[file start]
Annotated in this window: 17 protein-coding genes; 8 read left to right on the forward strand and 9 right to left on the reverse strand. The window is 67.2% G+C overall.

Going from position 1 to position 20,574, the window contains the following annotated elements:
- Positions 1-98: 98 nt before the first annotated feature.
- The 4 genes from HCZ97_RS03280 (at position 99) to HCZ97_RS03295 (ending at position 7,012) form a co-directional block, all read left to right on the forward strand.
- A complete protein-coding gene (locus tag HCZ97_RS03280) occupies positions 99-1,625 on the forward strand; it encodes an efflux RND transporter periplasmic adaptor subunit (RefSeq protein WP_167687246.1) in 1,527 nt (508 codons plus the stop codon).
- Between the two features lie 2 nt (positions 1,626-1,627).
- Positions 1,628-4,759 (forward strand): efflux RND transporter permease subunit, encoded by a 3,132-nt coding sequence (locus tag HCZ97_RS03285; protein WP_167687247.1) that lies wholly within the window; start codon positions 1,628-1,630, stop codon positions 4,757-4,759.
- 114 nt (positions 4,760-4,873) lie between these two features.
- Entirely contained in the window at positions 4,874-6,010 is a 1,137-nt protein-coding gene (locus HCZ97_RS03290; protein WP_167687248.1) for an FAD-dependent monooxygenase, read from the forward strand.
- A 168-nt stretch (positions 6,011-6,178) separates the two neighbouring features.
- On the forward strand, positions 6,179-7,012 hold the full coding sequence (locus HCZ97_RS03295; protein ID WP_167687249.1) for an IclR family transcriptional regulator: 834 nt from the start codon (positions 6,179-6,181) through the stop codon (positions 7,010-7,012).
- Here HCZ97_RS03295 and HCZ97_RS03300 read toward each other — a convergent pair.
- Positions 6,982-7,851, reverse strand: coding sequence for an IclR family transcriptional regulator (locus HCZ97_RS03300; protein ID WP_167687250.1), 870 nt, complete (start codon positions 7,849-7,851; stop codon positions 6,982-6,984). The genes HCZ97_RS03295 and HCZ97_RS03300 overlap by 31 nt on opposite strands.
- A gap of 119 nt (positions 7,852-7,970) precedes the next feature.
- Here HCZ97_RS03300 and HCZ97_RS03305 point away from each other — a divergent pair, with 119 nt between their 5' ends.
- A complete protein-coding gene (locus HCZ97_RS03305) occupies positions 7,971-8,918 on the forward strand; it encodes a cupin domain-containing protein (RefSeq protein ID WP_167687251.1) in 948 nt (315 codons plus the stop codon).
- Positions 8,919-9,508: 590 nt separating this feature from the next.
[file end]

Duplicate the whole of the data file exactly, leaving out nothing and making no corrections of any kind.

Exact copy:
Annotated in this window: 17 protein-coding genes; 8 read left to right on the forward strand and 9 right to left on the reverse strand. The window is 67.2% G+C overall.

Going from position 1 to position 20,574, the window contains the following annotated elements:
- Positions 1-98: 98 nt before the first annotated feature.
- The 4 genes from HCZ97_RS03280 (at position 99) to HCZ97_RS03295 (ending at position 7,012) form a co-directional block, all read left to right on the forward strand.
- A complete protein-coding gene (locus tag HCZ97_RS03280) occupies positions 99-1,625 on the forward strand; it encodes an efflux RND transporter periplasmic adaptor subunit (RefSeq protein WP_167687246.1) in 1,527 nt (508 codons plus the stop codon).
- Between the two features lie 2 nt (positions 1,626-1,627).
- Positions 1,628-4,759 (forward strand): efflux RND transporter permease subunit, encoded by a 3,132-nt coding sequence (locus tag HCZ97_RS03285; protein WP_167687247.1) that lies wholly within the window; start codon positions 1,628-1,630, stop codon positions 4,757-4,759.
- 114 nt (positions 4,760-4,873) lie between these two features.
- Entirely contained in the window at positions 4,874-6,010 is a 1,137-nt protein-coding gene (locus HCZ97_RS03290; protein WP_167687248.1) for an FAD-dependent monooxygenase, read from the forward strand.
- A 168-nt stretch (positions 6,011-6,178) separates the two neighbouring features.
- On the forward strand, positions 6,179-7,012 hold the full coding sequence (locus HCZ97_RS03295; protein ID WP_167687249.1) for an IclR family transcriptional regulator: 834 nt from the start codon (positions 6,179-6,181) through the stop codon (positions 7,010-7,012).
- Here HCZ97_RS03295 and HCZ97_RS03300 read toward each other — a convergent pair.
- Positions 6,982-7,851, reverse strand: coding sequence for an IclR family transcriptional regulator (locus HCZ97_RS03300; protein ID WP_167687250.1), 870 nt, complete (start codon positions 7,849-7,851; stop codon positions 6,982-6,984). The genes HCZ97_RS03295 and HCZ97_RS03300 overlap by 31 nt on opposite strands.
- A gap of 119 nt (positions 7,852-7,970) precedes the next feature.
- Here HCZ97_RS03300 and HCZ97_RS03305 point away from each other — a divergent pair, with 119 nt between their 5' ends.
- A complete protein-coding gene (locus HCZ97_RS03305) occupies positions 7,971-8,918 on the forward strand; it encodes a cupin domain-containing protein (RefSeq protein ID WP_167687251.1) in 948 nt (315 codons plus the stop codon).
- Positions 8,919-9,508: 590 nt separating this feature from the next.